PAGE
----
If you want to be a bad product manager, compete on the same dimensions that have always been used in your industry. Another web host offers 1GB of disk space, so you should offer 1.5GB. Another search engine indexes 1 million documents, so you should index 2 million. Another photo editing software offers 25 filters, so you should offer 30. After all, these are the things that matter to customers, or else companies wouldn’t have been focusing on them for this long. Make sure your strategy is to take what the competition is doing and do more of it and do it better.
If you want to be a good product manager, question your assumptions about what matters to customers. Access to round-the-clock customer service from a web host may be more important to your target market than another 500MG of disk space. Indexing speed or ease of installation may trump maximum index size. Extra photo editing filters may be worthless or detrimental if customers never use them.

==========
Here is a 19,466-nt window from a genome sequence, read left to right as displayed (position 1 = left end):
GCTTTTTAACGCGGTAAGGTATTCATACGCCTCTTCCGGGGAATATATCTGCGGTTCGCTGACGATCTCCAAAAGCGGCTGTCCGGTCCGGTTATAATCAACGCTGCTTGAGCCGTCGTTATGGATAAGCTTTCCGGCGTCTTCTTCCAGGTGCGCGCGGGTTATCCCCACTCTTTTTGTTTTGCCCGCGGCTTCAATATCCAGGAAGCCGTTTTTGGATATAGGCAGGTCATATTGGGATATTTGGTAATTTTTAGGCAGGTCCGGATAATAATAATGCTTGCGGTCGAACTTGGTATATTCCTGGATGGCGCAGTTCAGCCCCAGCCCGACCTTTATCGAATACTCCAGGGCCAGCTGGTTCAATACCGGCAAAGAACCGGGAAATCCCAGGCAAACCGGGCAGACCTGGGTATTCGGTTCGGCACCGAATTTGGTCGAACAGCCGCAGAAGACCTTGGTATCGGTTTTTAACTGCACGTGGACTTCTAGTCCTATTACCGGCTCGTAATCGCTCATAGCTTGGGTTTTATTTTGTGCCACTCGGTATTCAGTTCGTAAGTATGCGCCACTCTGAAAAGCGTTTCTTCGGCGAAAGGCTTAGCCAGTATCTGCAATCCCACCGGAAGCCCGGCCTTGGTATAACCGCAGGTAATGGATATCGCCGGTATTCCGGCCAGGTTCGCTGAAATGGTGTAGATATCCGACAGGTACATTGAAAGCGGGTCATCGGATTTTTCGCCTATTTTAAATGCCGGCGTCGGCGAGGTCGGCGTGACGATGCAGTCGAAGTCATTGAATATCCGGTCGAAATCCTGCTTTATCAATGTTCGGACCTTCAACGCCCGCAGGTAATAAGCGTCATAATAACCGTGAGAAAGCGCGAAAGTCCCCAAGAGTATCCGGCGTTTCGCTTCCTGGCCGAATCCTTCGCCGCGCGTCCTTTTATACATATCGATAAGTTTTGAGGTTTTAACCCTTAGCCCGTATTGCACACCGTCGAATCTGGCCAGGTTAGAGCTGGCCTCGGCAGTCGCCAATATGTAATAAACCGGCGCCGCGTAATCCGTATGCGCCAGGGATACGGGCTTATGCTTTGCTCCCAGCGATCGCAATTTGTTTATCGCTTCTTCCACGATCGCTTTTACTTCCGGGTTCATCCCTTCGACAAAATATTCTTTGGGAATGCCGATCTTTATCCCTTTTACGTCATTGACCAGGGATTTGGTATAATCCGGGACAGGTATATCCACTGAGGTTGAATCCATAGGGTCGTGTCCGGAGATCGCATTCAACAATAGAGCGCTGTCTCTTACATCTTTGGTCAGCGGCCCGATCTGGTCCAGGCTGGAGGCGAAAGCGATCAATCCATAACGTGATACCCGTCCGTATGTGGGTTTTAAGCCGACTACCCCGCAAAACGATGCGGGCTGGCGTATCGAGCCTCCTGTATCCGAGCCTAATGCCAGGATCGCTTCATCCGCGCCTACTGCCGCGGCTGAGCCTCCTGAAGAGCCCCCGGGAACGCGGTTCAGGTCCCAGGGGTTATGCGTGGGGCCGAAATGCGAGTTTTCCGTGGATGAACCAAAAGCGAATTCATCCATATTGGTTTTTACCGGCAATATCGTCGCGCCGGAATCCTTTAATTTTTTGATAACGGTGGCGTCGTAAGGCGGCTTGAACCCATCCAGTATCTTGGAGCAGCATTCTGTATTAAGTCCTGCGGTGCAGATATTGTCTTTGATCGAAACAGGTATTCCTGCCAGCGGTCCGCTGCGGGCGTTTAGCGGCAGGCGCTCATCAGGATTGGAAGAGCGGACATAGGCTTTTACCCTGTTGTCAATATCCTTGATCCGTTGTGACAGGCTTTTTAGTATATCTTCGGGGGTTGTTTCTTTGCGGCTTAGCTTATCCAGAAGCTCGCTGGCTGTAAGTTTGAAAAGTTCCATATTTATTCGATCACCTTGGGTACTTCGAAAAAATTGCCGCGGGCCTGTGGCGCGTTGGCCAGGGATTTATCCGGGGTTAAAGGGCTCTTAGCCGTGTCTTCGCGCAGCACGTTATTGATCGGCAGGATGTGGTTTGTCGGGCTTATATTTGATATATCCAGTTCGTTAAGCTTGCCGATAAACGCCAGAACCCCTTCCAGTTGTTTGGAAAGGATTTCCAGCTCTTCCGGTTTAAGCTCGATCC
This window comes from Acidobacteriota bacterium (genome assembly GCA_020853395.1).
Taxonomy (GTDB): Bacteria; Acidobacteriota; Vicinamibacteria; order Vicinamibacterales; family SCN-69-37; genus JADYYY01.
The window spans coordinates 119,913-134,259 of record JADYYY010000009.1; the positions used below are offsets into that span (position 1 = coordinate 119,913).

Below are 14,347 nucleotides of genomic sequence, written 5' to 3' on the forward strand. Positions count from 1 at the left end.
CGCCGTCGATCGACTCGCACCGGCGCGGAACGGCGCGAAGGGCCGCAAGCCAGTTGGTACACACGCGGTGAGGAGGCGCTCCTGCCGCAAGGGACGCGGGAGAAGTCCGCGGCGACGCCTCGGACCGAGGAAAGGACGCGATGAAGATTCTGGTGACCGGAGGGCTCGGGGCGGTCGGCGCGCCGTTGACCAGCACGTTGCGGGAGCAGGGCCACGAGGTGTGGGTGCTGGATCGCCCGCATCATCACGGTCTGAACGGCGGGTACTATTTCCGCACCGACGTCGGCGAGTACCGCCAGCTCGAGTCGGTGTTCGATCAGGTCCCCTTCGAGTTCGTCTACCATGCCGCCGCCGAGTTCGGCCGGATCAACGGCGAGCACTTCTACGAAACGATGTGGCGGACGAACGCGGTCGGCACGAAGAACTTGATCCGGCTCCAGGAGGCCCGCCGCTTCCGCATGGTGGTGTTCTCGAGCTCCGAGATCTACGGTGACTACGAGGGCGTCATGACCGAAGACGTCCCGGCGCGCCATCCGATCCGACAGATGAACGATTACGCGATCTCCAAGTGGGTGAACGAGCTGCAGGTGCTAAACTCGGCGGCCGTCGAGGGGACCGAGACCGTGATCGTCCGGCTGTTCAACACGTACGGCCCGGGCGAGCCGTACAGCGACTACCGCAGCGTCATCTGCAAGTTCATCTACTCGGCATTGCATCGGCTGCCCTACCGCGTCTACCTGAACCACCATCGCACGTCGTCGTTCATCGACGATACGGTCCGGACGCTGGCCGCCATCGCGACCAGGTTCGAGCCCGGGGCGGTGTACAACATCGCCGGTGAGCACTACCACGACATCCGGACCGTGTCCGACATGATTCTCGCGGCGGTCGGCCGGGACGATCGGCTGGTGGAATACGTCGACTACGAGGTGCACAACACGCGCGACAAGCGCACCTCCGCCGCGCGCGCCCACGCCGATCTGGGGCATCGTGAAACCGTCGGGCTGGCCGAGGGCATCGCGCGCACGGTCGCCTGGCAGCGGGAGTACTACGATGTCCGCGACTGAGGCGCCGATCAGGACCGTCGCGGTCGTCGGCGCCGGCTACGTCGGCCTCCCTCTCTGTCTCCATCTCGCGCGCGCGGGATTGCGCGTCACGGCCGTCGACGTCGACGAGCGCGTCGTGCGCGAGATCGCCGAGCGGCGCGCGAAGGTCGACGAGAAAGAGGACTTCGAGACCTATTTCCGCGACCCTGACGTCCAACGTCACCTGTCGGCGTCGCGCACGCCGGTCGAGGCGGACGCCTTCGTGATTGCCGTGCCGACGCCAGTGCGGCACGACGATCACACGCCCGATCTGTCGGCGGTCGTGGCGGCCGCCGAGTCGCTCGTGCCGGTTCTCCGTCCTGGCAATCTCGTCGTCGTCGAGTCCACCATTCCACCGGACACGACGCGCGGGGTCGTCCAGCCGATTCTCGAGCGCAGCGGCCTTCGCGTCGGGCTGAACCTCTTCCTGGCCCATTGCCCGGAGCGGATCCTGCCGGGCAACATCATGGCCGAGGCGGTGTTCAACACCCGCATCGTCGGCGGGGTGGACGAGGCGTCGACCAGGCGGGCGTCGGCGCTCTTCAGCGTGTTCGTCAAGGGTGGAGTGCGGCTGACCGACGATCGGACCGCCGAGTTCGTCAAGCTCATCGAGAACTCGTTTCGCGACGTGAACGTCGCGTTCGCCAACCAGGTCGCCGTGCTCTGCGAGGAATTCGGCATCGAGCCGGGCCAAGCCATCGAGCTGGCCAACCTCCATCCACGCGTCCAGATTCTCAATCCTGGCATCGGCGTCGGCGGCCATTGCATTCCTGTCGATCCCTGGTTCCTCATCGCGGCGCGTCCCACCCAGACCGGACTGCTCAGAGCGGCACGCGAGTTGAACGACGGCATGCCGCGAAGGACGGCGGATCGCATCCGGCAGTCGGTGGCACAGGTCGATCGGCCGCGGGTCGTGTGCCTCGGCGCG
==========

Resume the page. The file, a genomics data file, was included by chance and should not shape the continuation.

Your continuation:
In A Pointed Lesson About Product Features, Marc Abrahams discusses how companies tend to focus research and development efforts using “industry wisdom” about what aspects of a product customers use to make purchase decisions. With just a bit of research, though, he shows how those assumptions are often incorrect, and how companies who compete on the standard product dimensions are no better off than companies who don’t.
Questioning even the most basic assumptions and conducting appropriate research will ensure you are focusing your product development resources on the areas that matter most to the market and gives you the opportunity to leap ahead of competitors who are not.